An Employer Identification Number (EIN) is used to identify a business for tax purposes with the Internal Revenue Service (IRS). An EIN is similar to a social security number for your business.
Every business, except for certain sole proprietorships that do not have any employees, should have such EIN. Certain nonprofit organizations such as churches, clubs, trusts, and estates, and others, must also have an EIN.
A business is required to obtain a Federal Employer ID Number if it hires employees or meets other IRS guidelines. In addition, banks usually require businesses to obtain an Employer ID Number prior to opening a business bank account.
EIN also known as the Tax Identification Number (TIN), Federal Employer Identification Number (FEIN), or Federal Tax Identification Number. The EIN is a unique nine-digit number assigned by the Internal Revenue Service to business entities operating in the United States for the purposes of identification.
Following is a list of business events that do not require getting new EIN, however they might require notifying the IRS about the change:
IRS offers online service to obtain EIN for your new company by filling out an SS4 form online, and this service comes at no government fee.
Keep in mind, however, that in order to ensure that your EIN is filed correctly it is generally recommended to use a professional service, that will ensure your filed information is accurate, and that will know how to handle cases when online registration fails, and one is required to bring the case to an IRS representative via phone.
We make it easy for you to get a new EIN for your business. You can fill out our online application and we will take it from there. Its easy, quick, and secure. Our company is an independent business filing specialist and we are not affiliated with the IRS or any other government agency.
If you previously applied for and received an EIN for your business, but have since lost it, try the following actions to locate the number:
Once an EIN has been assigned to a business entity it becomes the permanent Federal Taxpayer Identification Number for that entity. Regardless of whether the EIN was used or not, it is never reused or reassigned to another business entity.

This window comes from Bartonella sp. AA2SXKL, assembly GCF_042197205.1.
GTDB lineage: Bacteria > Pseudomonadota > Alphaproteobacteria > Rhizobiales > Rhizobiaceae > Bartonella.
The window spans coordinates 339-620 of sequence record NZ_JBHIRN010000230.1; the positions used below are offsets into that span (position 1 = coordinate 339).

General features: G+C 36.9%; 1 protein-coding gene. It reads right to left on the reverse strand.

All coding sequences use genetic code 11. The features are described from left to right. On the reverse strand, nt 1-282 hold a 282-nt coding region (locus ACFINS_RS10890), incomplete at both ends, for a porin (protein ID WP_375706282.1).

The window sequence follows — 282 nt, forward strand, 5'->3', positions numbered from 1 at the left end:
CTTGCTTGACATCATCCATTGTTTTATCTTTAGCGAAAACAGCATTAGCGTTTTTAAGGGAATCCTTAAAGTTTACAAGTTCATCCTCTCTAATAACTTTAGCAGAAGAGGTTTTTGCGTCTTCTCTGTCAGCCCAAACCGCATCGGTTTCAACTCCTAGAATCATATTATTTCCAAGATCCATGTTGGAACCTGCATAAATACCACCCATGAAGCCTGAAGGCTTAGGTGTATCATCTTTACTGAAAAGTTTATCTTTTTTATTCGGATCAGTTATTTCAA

The IRS cannot cancel your EIN. However, if you receive an EIN but later determine you do not need it (for example, the new business never materialized), the IRS can close your business account. The EIN will still belong to the business entity and can be used at a later date, should the need arise.
EIN is similar to SSN, however unlike SSN that is assigned to individuals, EIN is assigned to legal entities that act as employers (hence the name). Examples of such entities are: sole proprietors, corporations, LLCs, partnerships, non-profit organizations, trusts and estates, government agencies, certain individuals and other business entities.
If you are a Non-US person and have no SSN, it is still possible to obtain and EIN for your company. We can help you obtain one by fulfilling all IRS requirements. When filling out an application on our site please select the second option in the second dropbox.
We will prepare and file your EIN application quickly and effectively, and will typically obtain the EIN in a matter of hours (up to 24 hours), all you need to do is complete our simple
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